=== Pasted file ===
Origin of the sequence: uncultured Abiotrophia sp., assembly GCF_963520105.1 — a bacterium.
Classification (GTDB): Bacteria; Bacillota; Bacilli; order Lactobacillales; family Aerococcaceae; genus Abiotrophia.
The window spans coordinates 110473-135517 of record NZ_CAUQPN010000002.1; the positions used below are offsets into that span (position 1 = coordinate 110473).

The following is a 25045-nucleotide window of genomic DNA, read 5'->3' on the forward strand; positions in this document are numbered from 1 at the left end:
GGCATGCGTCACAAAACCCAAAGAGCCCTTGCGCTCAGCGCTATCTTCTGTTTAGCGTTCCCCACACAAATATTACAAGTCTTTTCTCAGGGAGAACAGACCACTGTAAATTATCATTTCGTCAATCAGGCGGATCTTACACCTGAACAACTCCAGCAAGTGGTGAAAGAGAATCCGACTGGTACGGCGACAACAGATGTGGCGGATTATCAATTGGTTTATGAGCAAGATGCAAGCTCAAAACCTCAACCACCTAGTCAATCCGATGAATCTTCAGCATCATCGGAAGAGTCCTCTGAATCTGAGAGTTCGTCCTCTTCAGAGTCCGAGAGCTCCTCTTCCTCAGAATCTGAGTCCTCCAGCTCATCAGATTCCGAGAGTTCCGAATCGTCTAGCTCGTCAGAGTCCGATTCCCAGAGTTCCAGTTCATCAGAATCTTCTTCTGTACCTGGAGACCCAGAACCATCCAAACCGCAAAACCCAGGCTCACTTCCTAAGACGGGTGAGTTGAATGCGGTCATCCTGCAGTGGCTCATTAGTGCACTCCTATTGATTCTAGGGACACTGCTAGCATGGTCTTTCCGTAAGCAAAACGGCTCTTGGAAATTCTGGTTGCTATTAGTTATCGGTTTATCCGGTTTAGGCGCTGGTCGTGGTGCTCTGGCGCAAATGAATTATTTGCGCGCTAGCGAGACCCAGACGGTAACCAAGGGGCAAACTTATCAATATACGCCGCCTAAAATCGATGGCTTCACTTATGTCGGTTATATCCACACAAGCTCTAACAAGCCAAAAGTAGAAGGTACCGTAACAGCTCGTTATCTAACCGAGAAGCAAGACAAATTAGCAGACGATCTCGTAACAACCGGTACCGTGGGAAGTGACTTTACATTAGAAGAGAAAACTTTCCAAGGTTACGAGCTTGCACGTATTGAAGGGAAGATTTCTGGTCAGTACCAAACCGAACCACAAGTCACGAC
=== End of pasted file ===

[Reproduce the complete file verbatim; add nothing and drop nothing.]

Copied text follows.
Origin of the sequence: uncultured Abiotrophia sp., assembly GCF_963520105.1 — a bacterium.
Classification (GTDB): Bacteria; Bacillota; Bacilli; order Lactobacillales; family Aerococcaceae; genus Abiotrophia.
The window spans coordinates 110473-135517 of record NZ_CAUQPN010000002.1; the positions used below are offsets into that span (position 1 = coordinate 110473).

The following is a 25045-nucleotide window of genomic DNA, read 5'->3' on the forward strand; positions in this document are numbered from 1 at the left end:
GGCATGCGTCACAAAACCCAAAGAGCCCTTGCGCTCAGCGCTATCTTCTGTTTAGCGTTCCCCACACAAATATTACAAGTCTTTTCTCAGGGAGAACAGACCACTGTAAATTATCATTTCGTCAATCAGGCGGATCTTACACCTGAACAACTCCAGCAAGTGGTGAAAGAGAATCCGACTGGTACGGCGACAACAGATGTGGCGGATTATCAATTGGTTTATGAGCAAGATGCAAGCTCAAAACCTCAACCACCTAGTCAATCCGATGAATCTTCAGCATCATCGGAAGAGTCCTCTGAATCTGAGAGTTCGTCCTCTTCAGAGTCCGAGAGCTCCTCTTCCTCAGAATCTGAGTCCTCCAGCTCATCAGATTCCGAGAGTTCCGAATCGTCTAGCTCGTCAGAGTCCGATTCCCAGAGTTCCAGTTCATCAGAATCTTCTTCTGTACCTGGAGACCCAGAACCATCCAAACCGCAAAACCCAGGCTCACTTCCTAAGACGGGTGAGTTGAATGCGGTCATCCTGCAGTGGCTCATTAGTGCACTCCTATTGATTCTAGGGACACTGCTAGCATGGTCTTTCCGTAAGCAAAACGGCTCTTGGAAATTCTGGTTGCTATTAGTTATCGGTTTATCCGGTTTAGGCGCTGGTCGTGGTGCTCTGGCGCAAATGAATTATTTGCGCGCTAGCGAGACCCAGACGGTAACCAAGGGGCAAACTTATCAATATACGCCGCCTAAAATCGATGGCTTCACTTATGTCGGTTATATCCACACAAGCTCTAACAAGCCAAAAGTAGAAGGTACCGTAACAGCTCGTTATCTAACCGAGAAGCAAGACAAATTAGCAGACGATCTCGTAACAACCGGTACCGTGGGAAGTGACTTTACATTAGAAGAGAAAACTTTCCAAGGTTACGAGCTTGCACGTATTGAAGGGAAGATTTCTGGTCAGTACCAAACCGAACCACAAGTCACGAC